Bermuda chosen for global conservation forum

  • Gail Lord, president of Lord Cultural Resources (Photograph supplied)

    Gail Lord, president of Lord Cultural Resources (Photograph supplied)

  • Marquetta Goodwine, or Queen Quet, of the Gullah/Geechee Nation (Photograph supplied)

    Marquetta Goodwine, or Queen Quet, of the Gullah/Geechee Nation (Photograph supplied)

  • Gus Casely-Hayford, director of the Smithsonian National Museum of African Art (Photograph supplied)

    Gus Casely-Hayford, director of the Smithsonian National Museum of African Art (Photograph supplied)


The island is to host a major international conservation conference next year, according to the Bermuda National Trust.

The BNT won a bid for the International Conference of National Trusts 2019, which is expected to bring 150 representatives of conservation groups around the world.

The forum, from March 27 to 30, marks the group’s 18th conference. According to a Trust statement issued this afternoon, it was last staged in Bermuda 30 years ago.

It will coincide with the fourth Caribbean Conference of National Trusts, allowing trusts from around the region to discuss issues.

Alana Anderson, the president of the BNT, said the trust was “delighted”.

She added: “It’s particularly meaningful for us as 2019 is the 50th anniversary of the formation of our Trust.

“In addition, it’s a boost for Bermuda — not just the fact that the conference will bring visitors to our island in March, but because it attests to the fact that we are recognised as an island with a strong history of conservation and respect for our environment.

“We look forward to showing our visitors what Bermuda has to offer and how we have taken care and improved upon the natural beauty of the island. It will provide a valuable opportunity for us to learn from our peer organisations around the world.”

Bill Zuill, the BNT’s executive director of the Bermuda, said the conference would focus on diversity and inclusion, which was “a topic of relevance to national trusts everywhere”.

The conference, titled “Arms Wide Open — Strategies for Engaging with Diverse Communities”, will be based at the Fairmont Southampton Resort with sessions to be held off site including at the Dockyard and St George’s World Heritage Site.

So far, delegates to the conference are signed up from 32 countries — Aruba, Australia, Bermuda, Cameroon, Canada, Cayman Islands, Curaçao, France, Fiji, Guyana, India, Indonesia, Malawi, Nepal, Netherlands, Nigeria, Philippines, Russia, St Lucia, Saint Kitts and Nevis, Sierra Leone, South Korea, Sri Lanka, St Helena, Tanzania, Taiwan, Trinidad and Tobago, Uganda, Virgin Islands, United Kingdom, United States and Zimbabwe.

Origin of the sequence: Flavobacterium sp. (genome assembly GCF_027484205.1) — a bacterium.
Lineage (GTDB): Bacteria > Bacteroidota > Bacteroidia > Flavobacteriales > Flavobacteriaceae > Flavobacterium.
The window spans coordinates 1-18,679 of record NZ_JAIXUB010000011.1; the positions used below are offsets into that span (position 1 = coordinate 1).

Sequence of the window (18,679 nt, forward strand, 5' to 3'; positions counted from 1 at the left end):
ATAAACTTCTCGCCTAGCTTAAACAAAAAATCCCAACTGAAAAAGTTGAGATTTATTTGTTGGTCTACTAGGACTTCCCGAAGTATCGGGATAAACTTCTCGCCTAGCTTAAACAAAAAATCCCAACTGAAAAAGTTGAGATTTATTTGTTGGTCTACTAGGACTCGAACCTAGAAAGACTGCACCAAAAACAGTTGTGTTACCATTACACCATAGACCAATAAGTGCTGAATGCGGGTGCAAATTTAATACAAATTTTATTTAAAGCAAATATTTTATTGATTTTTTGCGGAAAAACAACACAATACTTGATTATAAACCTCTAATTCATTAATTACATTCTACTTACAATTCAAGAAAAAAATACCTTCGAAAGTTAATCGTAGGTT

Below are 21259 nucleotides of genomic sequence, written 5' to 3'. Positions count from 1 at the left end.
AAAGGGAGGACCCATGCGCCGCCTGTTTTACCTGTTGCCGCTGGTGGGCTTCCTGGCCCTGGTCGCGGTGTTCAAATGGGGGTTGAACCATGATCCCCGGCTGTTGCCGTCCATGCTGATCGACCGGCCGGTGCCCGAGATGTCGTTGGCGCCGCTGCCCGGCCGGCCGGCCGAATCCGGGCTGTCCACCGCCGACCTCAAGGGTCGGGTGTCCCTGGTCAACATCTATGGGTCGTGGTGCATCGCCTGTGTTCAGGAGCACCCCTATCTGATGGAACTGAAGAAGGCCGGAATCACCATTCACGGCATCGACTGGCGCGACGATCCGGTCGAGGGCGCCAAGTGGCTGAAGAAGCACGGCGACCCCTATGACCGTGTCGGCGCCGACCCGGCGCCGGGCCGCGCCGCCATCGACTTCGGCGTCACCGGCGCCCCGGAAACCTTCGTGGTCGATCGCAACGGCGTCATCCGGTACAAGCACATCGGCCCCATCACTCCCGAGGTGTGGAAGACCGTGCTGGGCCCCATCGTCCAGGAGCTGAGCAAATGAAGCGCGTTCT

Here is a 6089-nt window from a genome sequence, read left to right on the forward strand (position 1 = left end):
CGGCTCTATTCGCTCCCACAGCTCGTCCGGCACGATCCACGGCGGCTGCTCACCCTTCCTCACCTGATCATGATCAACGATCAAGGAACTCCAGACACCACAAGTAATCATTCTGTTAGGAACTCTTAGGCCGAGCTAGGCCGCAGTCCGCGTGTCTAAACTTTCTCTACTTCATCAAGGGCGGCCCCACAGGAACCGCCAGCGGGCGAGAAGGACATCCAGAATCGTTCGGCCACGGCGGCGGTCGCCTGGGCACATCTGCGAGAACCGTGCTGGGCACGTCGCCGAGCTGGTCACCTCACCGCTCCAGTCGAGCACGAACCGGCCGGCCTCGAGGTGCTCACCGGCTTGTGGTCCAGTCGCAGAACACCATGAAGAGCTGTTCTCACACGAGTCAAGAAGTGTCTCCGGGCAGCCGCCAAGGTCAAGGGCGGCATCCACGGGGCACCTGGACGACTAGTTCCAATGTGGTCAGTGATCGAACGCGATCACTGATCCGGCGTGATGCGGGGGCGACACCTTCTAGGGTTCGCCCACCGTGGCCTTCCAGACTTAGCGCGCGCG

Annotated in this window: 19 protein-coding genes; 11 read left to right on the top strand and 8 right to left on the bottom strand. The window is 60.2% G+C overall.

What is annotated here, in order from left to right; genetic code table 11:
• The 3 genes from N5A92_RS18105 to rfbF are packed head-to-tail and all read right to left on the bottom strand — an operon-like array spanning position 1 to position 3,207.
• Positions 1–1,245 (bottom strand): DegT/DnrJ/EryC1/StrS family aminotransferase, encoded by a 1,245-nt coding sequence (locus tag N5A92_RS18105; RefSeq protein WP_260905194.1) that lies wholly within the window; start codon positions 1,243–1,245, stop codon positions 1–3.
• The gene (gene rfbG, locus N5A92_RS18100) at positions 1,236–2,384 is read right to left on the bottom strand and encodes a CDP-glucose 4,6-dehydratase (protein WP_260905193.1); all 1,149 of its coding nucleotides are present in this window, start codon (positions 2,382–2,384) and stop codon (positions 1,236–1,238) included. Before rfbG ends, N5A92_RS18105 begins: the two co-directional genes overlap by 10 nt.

Bermuda residents who wish to take part can either sign up for a full delegates’ pass which includes evening entertainment for $800, or they can sign up for a Bermuda delegates’ pass, which entitles them to attend all daytime events, for $500.

Residents can register for the conference at into-icnt.org/.

Speakers so far include:

• British curator, historian and filmmaker Gus Casely-Hayford, Director of the Smithsonian National Museum of African Art in Washington DC since February, 2018. Awarded the OBE in the Queen’s Birthday Honours List, he is one of the world’s foremost authorities on African art, and the creator of the BBC TV series The Lost Kingdoms of Africa. Dr Casely-Hayford is a former Executive Director of Arts Strategy, Arts Council England, and advisor to the United Nations and the Canadian, Dutch and Norwegian Arts Councils and the Tate Gallery.

• Marquetta Goodwine became Queen Quet after being elected Chieftess of the Gullah/Geechee Nation. A native of St Helena Island, South Carolina, she is an author, preservationist and performance artist. In 2008, she recorded the story of the Gullah/Geechee at Unesco headquarters in Paris for the UN archives. Her activism began with securing land rights for the Gullah/Geechee people, who often passed land down through the generations without any legal documentation to prove ownership. In 1996, she founded the Gullah/Geechee Sea Island Coalition to support the continuation of Gullah/Geechee culture.

• Gail Lord is president and co-founder of Lord Cultural Resources, formed in 1981 to address a need for planning services in the museum, cultural and heritage sector. The company has completed more than 2,200 projects in more than 57 countries. Focused on creating value from “the maximisation of cultural resources”, the company has offices in New York, London, Mumbai, Beijing and Toronto, and clients in the public, private, foundation, government and non-profit sectors.

To view the Bermuda National Trust press release in full, click on the PDF link under “Related Media”

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Published Dec 19, 2018 at 8:00 am (Updated Dec 19, 2018 at 8:01 am)

Bermuda chosen for global conservation forum

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